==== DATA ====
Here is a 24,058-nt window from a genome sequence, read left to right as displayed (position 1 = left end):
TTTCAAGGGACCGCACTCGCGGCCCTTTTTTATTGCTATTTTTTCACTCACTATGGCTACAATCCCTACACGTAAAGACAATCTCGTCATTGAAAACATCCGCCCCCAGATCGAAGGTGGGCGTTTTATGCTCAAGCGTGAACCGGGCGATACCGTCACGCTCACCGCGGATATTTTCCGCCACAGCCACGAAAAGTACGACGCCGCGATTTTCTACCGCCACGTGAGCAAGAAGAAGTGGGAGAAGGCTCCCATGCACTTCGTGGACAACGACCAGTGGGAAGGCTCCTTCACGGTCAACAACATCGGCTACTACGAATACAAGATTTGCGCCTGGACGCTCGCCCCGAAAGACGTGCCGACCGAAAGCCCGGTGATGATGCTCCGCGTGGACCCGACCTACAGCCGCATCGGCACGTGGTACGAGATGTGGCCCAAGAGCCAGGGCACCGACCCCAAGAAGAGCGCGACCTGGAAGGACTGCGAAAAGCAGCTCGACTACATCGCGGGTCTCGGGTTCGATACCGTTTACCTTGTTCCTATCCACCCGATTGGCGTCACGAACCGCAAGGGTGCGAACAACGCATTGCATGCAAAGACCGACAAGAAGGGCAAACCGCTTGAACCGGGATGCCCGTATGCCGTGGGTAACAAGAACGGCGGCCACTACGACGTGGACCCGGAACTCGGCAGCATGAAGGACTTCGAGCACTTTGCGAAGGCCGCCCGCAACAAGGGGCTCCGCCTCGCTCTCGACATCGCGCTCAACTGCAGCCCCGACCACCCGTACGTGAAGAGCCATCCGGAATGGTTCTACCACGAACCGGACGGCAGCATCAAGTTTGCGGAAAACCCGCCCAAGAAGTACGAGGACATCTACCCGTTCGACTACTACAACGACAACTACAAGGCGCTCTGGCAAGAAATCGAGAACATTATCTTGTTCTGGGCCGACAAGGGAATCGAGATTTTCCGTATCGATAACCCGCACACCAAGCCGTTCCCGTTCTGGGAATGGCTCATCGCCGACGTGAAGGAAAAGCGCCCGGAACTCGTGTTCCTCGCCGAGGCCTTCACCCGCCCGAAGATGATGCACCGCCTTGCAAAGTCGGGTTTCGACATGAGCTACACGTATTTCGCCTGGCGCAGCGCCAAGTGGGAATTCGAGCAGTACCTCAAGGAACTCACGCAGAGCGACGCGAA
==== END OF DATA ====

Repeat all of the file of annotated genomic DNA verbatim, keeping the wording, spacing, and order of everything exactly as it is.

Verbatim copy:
Here is a 24,058-nt window from a genome sequence, read left to right as displayed (position 1 = left end):
TTTCAAGGGACCGCACTCGCGGCCCTTTTTTATTGCTATTTTTTCACTCACTATGGCTACAATCCCTACACGTAAAGACAATCTCGTCATTGAAAACATCCGCCCCCAGATCGAAGGTGGGCGTTTTATGCTCAAGCGTGAACCGGGCGATACCGTCACGCTCACCGCGGATATTTTCCGCCACAGCCACGAAAAGTACGACGCCGCGATTTTCTACCGCCACGTGAGCAAGAAGAAGTGGGAGAAGGCTCCCATGCACTTCGTGGACAACGACCAGTGGGAAGGCTCCTTCACGGTCAACAACATCGGCTACTACGAATACAAGATTTGCGCCTGGACGCTCGCCCCGAAAGACGTGCCGACCGAAAGCCCGGTGATGATGCTCCGCGTGGACCCGACCTACAGCCGCATCGGCACGTGGTACGAGATGTGGCCCAAGAGCCAGGGCACCGACCCCAAGAAGAGCGCGACCTGGAAGGACTGCGAAAAGCAGCTCGACTACATCGCGGGTCTCGGGTTCGATACCGTTTACCTTGTTCCTATCCACCCGATTGGCGTCACGAACCGCAAGGGTGCGAACAACGCATTGCATGCAAAGACCGACAAGAAGGGCAAACCGCTTGAACCGGGATGCCCGTATGCCGTGGGTAACAAGAACGGCGGCCACTACGACGTGGACCCGGAACTCGGCAGCATGAAGGACTTCGAGCACTTTGCGAAGGCCGCCCGCAACAAGGGGCTCCGCCTCGCTCTCGACATCGCGCTCAACTGCAGCCCCGACCACCCGTACGTGAAGAGCCATCCGGAATGGTTCTACCACGAACCGGACGGCAGCATCAAGTTTGCGGAAAACCCGCCCAAGAAGTACGAGGACATCTACCCGTTCGACTACTACAACGACAACTACAAGGCGCTCTGGCAAGAAATCGAGAACATTATCTTGTTCTGGGCCGACAAGGGAATCGAGATTTTCCGTATCGATAACCCGCACACCAAGCCGTTCCCGTTCTGGGAATGGCTCATCGCCGACGTGAAGGAAAAGCGCCCGGAACTCGTGTTCCTCGCCGAGGCCTTCACCCGCCCGAAGATGATGCACCGCCTTGCAAAGTCGGGTTTCGACATGAGCTACACGTATTTCGCCTGGCGCAGCGCCAAGTGGGAATTCGAGCAGTACCTCAAGGAACTCACGCAGAGCGACGCGAA